• Life expectancy at birth, male > Years: Life expectancy at birth, male (years). Life expectancy at birth indicates the number of years a newborn infant would live if prevailing patterns of mortality at the time of its birth were to stay the same throughout its life.
  • Life expectancy at birth, total > Years: Life expectancy at birth, total (years). Life expectancy at birth indicates the number of years a newborn infant would live if prevailing patterns of mortality at the time of its birth were to stay the same throughout its life.
  • Obesity: Percentage of total population who have a BMI (body mass index) greater than 30 Kg/sq.meters (Data for Australia, Austria and Portugal is from 2002. All other data is from 2003). Obesity rates are defined as the percentage of the population with a Body Mass Index (BMI) over 30. The BMI is a single number that evaluates an individual's weight status in relation to height (weight/height2, with weight in kilograms and height in metres). For Australia, the United Kingdom and the United States, figures are based on health examinations, rather than self-reported information. Obesity estimates derived from health examinations are generally higher and more reliable than those coming from self-reports, because they preclude any misreporting of people's height and weight. However, health examinations are only conducted regularly in a few countries (OECD).
  • Physicians > Per 1,000 people: Physicians are defined as graduates of any facility or school of medicine who are working in the country in any medical field (practice, teaching, research).
STAT HIGH INCOME TOTAL HIGH INCOME AVERAGE DATES
Abortions 2.11 million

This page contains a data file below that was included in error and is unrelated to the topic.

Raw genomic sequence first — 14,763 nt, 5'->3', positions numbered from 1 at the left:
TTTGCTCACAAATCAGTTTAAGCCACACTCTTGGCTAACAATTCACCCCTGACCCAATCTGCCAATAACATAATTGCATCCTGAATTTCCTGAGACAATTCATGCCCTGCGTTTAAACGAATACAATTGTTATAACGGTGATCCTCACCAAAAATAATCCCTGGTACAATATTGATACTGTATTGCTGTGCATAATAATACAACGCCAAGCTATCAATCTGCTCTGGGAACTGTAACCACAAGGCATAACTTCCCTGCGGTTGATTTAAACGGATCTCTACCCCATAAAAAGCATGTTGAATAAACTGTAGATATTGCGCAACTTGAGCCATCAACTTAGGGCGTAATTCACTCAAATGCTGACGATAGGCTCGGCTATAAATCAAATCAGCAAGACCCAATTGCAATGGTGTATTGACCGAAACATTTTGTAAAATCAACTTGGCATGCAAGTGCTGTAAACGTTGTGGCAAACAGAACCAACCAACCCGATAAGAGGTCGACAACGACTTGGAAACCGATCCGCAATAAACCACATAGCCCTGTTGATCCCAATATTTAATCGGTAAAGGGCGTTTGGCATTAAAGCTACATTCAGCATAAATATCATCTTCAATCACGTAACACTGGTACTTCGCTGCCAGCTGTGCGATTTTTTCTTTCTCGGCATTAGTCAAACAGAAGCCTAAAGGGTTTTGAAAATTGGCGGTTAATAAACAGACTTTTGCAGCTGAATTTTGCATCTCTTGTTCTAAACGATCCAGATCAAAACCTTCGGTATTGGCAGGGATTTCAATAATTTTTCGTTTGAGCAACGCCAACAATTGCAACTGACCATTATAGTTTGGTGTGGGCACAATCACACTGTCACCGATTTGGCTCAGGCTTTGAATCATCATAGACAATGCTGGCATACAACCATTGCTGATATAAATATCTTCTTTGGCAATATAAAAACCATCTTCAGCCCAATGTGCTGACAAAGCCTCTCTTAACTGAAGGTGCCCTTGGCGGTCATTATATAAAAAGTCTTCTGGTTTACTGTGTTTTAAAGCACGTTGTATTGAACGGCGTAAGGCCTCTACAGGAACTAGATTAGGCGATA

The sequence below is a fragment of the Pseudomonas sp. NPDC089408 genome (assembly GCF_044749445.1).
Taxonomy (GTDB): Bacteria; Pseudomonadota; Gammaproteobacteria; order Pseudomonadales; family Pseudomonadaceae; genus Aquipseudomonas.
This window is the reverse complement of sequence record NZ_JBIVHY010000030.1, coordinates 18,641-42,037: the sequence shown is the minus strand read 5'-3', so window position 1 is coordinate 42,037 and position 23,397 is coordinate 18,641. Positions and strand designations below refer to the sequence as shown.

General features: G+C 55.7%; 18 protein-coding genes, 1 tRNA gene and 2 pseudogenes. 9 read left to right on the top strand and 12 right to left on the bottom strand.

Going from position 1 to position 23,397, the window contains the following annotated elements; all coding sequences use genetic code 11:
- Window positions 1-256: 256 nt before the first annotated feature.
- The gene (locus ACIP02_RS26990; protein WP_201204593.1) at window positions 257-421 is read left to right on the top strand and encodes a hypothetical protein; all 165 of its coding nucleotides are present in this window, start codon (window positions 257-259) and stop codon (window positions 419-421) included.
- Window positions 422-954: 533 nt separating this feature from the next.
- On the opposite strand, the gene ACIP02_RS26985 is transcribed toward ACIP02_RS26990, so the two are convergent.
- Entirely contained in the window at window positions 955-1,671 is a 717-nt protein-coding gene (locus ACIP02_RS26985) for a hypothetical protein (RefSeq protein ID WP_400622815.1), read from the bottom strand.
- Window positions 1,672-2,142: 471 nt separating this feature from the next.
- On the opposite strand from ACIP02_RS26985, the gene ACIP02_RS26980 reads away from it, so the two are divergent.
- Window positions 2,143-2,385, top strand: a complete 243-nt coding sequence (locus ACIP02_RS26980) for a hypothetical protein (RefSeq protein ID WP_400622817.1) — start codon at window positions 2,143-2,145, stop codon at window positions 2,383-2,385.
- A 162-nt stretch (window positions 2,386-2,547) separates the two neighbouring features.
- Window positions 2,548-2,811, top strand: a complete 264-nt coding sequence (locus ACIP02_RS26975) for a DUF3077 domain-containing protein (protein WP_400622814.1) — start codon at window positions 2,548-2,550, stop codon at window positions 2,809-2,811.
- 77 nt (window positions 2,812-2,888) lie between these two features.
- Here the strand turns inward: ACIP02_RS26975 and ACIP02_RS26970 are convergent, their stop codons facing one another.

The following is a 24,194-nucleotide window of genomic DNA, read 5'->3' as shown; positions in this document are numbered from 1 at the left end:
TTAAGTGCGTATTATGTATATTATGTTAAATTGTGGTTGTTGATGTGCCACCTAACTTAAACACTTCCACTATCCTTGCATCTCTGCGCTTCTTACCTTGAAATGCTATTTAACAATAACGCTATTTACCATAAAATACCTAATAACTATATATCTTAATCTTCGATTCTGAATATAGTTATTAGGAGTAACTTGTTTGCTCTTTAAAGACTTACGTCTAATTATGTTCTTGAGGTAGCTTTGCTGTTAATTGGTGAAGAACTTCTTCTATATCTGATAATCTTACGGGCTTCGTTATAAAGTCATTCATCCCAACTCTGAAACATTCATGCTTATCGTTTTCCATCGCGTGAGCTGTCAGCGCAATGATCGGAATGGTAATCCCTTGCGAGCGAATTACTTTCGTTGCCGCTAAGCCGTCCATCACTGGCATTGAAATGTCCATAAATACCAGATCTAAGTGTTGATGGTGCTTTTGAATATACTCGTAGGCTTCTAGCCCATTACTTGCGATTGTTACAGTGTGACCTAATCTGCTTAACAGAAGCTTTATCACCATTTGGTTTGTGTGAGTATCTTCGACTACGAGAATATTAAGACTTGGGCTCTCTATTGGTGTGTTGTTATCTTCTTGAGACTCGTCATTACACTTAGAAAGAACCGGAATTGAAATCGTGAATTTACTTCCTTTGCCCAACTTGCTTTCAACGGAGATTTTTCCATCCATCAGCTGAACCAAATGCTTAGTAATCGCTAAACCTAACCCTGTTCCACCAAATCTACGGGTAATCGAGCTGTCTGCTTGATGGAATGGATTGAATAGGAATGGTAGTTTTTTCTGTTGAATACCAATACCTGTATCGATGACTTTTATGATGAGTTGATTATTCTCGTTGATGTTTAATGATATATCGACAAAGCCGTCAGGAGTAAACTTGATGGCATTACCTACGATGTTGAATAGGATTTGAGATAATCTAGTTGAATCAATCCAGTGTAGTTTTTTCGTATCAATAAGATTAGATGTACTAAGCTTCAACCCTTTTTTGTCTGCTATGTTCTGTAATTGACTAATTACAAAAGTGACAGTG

36% of surveyed countries
150,568.86
Twice as less as average
2003
Birth rate > Crude > Per 1,000 people 11.48 per 1,000 people
2 times less than average
2005
Expenditure per capita > Current US$ 2,791.74$
4 times more than average
2004
Fertility rate > Total > Births per woman 1.63 births per woman
86% less than average
2005
HIV AIDS > People living with HIV AIDS > Per capita 0.911 per 1,000 people
13 times less than average
2009
Heart disease deaths 99.38 per 100,000 people
4% less than average
1998
Hospital beds > Per 1,000 people 6.49 per 1,000 people
3 times more than average
2003
Infant mortality rate 5.36
7 times less than average
2005
Infant mortality rate > Total 4.43 deaths/1,000 live births
6 times less than average
2011
Life expectancy at birth > Total population 79.5 years
13% more than average
2011
Life expectancy at birth, female > Years 2,581.07
18% of surveyed countries
83.26
15% more than average
2011
Life expectancy at birth, male > Years 2,413.67
18% of surveyed countries
77.86
15% more than average
2011
Life expectancy at birth, total > Years 2,495.33
18% of surveyed countries
80.49
15% more than average
2011
Obesity 13.67%
4% less than average
2003
Physicians > Per 1,000 people 3.5 per 1,000 people
2 times more than average
2004

Citation

"High income Health Profile", NationMaster. Retrieved from http://www.nationmaster.com/country-info/groups/High-income-OECD-countries/Health